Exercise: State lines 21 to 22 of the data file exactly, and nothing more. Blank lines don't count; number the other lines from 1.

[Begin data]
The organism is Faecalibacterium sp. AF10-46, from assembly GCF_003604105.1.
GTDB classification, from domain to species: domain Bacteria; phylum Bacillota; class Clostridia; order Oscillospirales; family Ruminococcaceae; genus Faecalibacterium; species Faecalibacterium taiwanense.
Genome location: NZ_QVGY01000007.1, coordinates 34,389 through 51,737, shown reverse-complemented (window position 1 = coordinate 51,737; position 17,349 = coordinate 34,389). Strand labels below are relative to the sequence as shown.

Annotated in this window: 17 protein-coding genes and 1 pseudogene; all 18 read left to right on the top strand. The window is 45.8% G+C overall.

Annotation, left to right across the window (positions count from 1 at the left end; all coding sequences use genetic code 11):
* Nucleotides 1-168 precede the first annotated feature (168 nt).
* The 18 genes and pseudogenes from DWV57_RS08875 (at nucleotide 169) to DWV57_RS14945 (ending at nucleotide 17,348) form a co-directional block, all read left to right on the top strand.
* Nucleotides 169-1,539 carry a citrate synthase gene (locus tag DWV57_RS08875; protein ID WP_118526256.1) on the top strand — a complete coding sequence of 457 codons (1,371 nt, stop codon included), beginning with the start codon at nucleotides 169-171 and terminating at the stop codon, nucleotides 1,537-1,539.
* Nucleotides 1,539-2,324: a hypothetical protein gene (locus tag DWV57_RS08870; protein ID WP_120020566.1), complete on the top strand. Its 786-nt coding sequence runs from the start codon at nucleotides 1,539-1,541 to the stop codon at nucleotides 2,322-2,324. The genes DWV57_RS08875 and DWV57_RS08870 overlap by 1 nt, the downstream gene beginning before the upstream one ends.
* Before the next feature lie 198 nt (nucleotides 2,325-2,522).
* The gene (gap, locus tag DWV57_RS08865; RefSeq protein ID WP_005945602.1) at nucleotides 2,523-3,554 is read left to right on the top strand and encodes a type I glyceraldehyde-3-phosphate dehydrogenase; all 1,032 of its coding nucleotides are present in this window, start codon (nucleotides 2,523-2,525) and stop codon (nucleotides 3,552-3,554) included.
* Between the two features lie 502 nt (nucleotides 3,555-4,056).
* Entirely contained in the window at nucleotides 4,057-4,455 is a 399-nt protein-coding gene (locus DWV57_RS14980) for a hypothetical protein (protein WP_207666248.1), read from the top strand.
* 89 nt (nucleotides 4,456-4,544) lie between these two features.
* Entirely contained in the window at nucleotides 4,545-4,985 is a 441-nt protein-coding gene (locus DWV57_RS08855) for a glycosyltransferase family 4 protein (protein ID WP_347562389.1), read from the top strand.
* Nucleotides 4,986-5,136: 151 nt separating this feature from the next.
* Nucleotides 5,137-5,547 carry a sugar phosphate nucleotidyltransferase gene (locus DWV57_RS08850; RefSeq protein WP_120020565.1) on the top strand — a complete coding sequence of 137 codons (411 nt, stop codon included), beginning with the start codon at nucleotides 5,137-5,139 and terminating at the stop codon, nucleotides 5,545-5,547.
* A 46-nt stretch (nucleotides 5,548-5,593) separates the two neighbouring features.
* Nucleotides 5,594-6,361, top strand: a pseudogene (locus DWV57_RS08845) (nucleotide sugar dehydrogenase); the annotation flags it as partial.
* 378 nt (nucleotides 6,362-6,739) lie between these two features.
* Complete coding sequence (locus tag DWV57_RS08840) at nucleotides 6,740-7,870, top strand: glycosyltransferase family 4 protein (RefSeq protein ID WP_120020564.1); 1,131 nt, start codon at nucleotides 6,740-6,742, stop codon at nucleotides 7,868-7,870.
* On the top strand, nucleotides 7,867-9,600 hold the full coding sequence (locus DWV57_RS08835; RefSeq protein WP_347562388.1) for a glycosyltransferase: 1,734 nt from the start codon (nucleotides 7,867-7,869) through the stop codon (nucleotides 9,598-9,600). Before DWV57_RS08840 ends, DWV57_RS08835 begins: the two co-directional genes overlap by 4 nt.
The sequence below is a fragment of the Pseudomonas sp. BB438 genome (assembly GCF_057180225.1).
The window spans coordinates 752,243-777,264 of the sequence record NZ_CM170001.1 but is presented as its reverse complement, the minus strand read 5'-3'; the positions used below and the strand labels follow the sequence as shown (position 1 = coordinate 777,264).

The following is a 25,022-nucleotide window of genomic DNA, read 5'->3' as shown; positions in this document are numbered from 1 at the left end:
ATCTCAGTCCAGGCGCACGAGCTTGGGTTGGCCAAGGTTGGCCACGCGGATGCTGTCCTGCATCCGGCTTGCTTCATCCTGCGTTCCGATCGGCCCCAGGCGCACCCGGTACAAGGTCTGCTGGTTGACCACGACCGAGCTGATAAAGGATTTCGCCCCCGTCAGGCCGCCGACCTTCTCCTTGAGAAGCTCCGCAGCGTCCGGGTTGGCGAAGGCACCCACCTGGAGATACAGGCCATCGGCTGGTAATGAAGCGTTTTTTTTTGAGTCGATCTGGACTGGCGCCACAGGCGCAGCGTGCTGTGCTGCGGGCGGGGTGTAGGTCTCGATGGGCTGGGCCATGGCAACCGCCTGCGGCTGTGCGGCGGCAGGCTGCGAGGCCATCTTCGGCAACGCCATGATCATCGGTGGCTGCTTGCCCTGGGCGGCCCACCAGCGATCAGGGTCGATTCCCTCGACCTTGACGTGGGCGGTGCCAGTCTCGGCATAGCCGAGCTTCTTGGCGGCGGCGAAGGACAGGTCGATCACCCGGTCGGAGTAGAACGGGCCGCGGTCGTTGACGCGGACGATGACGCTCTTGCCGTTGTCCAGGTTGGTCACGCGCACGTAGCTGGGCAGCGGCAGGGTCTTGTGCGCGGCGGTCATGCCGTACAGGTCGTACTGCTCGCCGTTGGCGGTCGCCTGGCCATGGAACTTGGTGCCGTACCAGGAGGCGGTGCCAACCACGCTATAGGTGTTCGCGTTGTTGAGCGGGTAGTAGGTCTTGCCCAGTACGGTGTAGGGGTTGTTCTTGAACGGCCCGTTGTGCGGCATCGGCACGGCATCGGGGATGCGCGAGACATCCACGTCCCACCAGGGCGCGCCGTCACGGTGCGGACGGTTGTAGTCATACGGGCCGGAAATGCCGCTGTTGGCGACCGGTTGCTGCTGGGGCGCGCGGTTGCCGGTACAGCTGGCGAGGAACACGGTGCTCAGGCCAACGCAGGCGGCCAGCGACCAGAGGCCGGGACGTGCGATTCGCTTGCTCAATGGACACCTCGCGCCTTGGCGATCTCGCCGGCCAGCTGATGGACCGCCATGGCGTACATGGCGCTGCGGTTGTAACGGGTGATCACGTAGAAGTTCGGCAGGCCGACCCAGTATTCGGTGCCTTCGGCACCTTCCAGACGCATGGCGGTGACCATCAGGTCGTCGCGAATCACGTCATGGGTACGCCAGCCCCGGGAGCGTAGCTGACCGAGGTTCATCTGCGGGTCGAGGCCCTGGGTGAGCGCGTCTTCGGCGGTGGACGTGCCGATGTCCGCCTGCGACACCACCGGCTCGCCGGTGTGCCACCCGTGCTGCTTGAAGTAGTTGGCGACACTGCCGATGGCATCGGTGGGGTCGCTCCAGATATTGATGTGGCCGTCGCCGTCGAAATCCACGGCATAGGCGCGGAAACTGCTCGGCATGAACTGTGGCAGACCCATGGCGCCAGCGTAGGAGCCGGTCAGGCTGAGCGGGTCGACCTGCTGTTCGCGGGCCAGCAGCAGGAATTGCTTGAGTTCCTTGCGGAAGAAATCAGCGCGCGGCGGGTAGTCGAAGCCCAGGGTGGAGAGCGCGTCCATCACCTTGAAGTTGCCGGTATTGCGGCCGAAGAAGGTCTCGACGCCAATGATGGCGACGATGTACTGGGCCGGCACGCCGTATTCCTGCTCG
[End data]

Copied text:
* Complete coding sequence (locus tag DWV57_RS08840) at nucleotides 6,740-7,870, top strand: glycosyltransferase family 4 protein (RefSeq protein ID WP_120020564.1); 1,131 nt, start codon at nucleotides 6,740-6,742, stop codon at nucleotides 7,868-7,870.
* On the top strand, nucleotides 7,867-9,600 hold the full coding sequence (locus DWV57_RS08835; RefSeq protein WP_347562388.1) for a glycosyltransferase: 1,734 nt from the start codon (nucleotides 7,867-7,869) through the stop codon (nucleotides 9,598-9,600). Before DWV57_RS08840 ends, DWV57_RS08835 begins: the two co-directional genes overlap by 4 nt.